Q&A: Red Hat's Jim Whitehurst Maps The Road To $5 Billion

Printer-friendly version Email this CRN article

At a high level, what I would say is we built a nice multibillion-dollar business being a viable alternative, but what's really going to drive us to the next level is the fact that open source is the default choice.

Now that doesn't mean that Red Hat is the default choice. Open source is the default choice and our role is to make it consumable for enterprise customers. A big role that we play is to make this innovation that's happening largely at Web 2.0 companies consumable for enterprise customers.

So, you've passed this inflection point where open source is no longer merely an alternative. It’s the driver of innovation. But it took almost 15 years since the launch of Red Hat Enterprise Linux to reach $2 billion in sales. How do you more than double that mark in just five years?

It's basically a five-year plan, $5 billion. It does imply an acceleration in our growth rate. And a lot of that is because we are at the center of key trends, whether that's private cloud infrastructure, telco NFV [network function virtualization], containers and all the components around containers, and how you manage all of that in a hybrid cloud way.

Again, the default choice is open source, so we have a seat at the table with CIOs as they're thinking about the future. That's very different than when we were a viable alternative and were helping the purchasing people and the data center people carve out costs, which is perfectly fine. But now it's much more. As we're building out next-generation architectures, that’s primarily an open-source question.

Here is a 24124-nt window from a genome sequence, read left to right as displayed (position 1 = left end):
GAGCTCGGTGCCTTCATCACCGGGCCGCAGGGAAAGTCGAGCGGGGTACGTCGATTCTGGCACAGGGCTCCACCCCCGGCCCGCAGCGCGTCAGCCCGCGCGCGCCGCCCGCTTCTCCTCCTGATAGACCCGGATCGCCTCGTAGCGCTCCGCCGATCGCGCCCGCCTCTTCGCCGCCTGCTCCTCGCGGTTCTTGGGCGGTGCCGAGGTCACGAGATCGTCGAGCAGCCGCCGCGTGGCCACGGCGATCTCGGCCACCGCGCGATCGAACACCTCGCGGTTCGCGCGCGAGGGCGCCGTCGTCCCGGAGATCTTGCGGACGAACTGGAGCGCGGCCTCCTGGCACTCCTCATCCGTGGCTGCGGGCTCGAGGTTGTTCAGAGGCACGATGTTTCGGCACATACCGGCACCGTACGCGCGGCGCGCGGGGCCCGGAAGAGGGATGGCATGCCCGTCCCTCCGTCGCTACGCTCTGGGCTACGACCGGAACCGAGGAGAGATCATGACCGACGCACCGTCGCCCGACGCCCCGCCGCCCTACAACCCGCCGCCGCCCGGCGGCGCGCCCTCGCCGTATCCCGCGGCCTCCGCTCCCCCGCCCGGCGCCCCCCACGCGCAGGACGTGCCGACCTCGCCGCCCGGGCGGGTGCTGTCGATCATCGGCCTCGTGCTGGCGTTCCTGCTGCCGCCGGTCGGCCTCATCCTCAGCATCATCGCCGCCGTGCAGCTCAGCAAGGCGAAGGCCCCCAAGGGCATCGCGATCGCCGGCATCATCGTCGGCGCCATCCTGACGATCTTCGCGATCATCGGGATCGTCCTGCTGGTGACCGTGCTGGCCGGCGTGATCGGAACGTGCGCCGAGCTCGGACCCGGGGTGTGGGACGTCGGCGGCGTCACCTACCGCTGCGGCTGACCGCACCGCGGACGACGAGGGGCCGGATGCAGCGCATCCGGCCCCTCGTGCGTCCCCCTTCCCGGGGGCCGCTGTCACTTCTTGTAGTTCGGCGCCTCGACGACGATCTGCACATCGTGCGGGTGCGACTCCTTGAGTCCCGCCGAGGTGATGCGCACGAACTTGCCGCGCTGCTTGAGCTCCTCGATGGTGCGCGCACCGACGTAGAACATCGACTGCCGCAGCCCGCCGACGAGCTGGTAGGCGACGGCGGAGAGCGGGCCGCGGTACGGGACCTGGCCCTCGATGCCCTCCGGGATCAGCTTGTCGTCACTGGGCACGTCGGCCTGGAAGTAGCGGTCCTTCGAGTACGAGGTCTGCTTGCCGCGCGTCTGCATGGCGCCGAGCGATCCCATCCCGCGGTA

That's why you see Microsoft starting to embrace open source more. It's not because, I think, they want to give away software. It's that developers are using open source so you've got to open source .NET to be relevant.

And Microsoft is also offering Red Hat Linux in their cloud.

Right. Think about PaaS. IBM is using Cloud Foundry. We're obviously using Kubernetes and Docker. That whole next generation of infrastructure is going to be open.

What products do you see driving Red Hat's growth?

At the IaaS layer, OpenStack, and we're seeing tremendous traction. OpenStack has been around for a while but it's just now reaching a level of maturity that we see enterprises running material large workloads.

Printer-friendly version Email this CRN article